“I was here in my workshop.” Abraham gestured toward a hallway. “My wife passed over five years ago.”
“I’m sorry.” The generic words of sympathy tumbled out of him. Victor was used to saying them several times a day when working a case.
“It’s fine, Detective. Come with me. We can talk in my library. It will be more comfortable.”
Victor followed him through a living room roughly the size of Victor’s house, then down a hall with carpeting that ate all the sounds of their passage and felt like walking on a cloud. The scent of old books, slightly musty and even dustier, hit Victor’s nose as they entered the library. A large marble fireplace dominated one wall, with comfortable-looking chairs and a table with a whiskey decanter and glasses set out in front of it. Rows of books lined every other surface, along with more knickknacks and other memorabilia than Victor could easily take in.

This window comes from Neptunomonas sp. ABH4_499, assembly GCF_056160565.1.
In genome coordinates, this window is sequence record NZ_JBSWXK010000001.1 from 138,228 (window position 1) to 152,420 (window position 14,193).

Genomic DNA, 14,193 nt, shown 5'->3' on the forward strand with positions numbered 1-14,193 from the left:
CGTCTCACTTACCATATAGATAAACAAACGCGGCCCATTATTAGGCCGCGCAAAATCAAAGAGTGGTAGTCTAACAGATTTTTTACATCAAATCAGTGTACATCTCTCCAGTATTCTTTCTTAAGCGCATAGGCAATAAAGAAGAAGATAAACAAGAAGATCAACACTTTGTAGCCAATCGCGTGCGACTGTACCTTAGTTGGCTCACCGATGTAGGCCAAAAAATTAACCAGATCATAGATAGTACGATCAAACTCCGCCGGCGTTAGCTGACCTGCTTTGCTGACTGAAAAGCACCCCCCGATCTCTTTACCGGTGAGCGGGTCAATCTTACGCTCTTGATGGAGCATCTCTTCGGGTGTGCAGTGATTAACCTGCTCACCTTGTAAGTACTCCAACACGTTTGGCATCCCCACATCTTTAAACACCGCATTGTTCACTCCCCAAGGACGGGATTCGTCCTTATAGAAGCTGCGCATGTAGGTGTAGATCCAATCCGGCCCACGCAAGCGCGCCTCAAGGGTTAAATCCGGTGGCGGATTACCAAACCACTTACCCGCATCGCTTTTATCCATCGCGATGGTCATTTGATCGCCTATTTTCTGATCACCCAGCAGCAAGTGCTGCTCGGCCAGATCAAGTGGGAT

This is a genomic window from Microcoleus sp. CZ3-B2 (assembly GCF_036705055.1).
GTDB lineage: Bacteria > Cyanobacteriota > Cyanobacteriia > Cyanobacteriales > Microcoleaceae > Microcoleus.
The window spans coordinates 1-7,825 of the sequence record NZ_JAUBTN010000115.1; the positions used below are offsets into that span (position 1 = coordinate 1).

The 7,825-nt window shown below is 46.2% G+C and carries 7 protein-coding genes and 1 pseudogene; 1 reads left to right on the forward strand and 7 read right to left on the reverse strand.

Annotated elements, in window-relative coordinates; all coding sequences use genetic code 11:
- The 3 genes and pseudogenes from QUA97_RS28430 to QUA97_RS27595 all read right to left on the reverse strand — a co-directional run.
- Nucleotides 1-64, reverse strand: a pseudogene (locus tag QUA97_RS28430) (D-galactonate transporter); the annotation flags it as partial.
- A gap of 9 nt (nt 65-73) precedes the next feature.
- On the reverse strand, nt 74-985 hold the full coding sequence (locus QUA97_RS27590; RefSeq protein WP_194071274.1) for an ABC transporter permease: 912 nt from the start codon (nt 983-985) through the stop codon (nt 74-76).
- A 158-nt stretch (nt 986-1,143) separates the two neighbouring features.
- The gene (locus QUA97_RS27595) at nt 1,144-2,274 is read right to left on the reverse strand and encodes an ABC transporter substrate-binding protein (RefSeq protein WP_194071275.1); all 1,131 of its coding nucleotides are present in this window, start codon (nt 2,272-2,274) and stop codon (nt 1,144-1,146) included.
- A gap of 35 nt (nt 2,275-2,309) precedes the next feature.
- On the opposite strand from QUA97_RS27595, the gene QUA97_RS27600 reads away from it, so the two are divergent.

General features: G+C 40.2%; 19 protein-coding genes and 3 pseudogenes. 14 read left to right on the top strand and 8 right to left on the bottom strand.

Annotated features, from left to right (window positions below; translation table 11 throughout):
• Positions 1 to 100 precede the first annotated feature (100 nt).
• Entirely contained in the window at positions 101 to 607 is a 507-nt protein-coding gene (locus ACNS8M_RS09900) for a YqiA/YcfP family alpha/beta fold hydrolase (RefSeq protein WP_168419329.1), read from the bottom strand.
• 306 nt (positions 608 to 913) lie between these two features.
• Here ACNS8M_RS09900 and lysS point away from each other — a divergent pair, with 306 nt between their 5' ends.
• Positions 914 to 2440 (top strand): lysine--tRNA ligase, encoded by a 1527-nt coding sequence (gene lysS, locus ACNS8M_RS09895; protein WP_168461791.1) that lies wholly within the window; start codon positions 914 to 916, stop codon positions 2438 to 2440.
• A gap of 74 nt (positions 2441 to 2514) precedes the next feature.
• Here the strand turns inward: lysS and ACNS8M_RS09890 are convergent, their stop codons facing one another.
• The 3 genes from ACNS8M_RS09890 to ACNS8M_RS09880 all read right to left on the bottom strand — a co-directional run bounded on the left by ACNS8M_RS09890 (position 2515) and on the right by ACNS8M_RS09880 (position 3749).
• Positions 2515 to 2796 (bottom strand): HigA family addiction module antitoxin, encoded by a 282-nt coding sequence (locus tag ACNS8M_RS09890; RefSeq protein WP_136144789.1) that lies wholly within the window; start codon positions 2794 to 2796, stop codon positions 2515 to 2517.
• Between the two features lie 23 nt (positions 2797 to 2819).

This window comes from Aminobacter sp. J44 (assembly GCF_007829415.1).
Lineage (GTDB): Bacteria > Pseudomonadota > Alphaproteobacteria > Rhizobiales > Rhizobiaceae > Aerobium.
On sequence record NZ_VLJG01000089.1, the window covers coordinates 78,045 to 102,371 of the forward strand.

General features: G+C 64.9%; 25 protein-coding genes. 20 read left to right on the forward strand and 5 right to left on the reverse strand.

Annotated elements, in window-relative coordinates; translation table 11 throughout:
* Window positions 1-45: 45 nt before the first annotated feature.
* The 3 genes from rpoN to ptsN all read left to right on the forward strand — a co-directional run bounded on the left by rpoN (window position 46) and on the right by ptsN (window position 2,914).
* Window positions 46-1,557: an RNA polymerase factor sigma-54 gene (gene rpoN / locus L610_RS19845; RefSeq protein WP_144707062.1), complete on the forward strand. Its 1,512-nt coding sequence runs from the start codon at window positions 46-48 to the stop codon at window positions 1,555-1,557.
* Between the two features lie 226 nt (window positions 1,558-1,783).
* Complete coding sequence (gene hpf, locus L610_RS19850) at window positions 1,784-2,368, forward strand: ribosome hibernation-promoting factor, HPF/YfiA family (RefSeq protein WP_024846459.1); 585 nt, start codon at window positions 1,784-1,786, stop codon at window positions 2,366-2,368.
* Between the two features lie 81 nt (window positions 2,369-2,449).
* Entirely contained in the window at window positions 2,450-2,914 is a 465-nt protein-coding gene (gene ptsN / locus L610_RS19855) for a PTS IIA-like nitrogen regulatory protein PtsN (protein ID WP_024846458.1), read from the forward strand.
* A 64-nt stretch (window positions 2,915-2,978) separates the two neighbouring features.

Buy If Two Of Them Are Dead at Dreamspinner Press.
Aidee Ladnier, an award-winning author of speculative fiction, began writing at twelve years old but took a hiatus to be a magician’s assistant, ride in hot air balloons, produce independent movies, collect interesting shoes, fold origami, send ping pong balls into space, and amass a secret file with the CIA. A lover of genre fiction, it has been a lifelong dream of Aidee's to write both romance and erotica with a little science fiction, fantasy, mystery, or the paranormal thrown in to add a zing.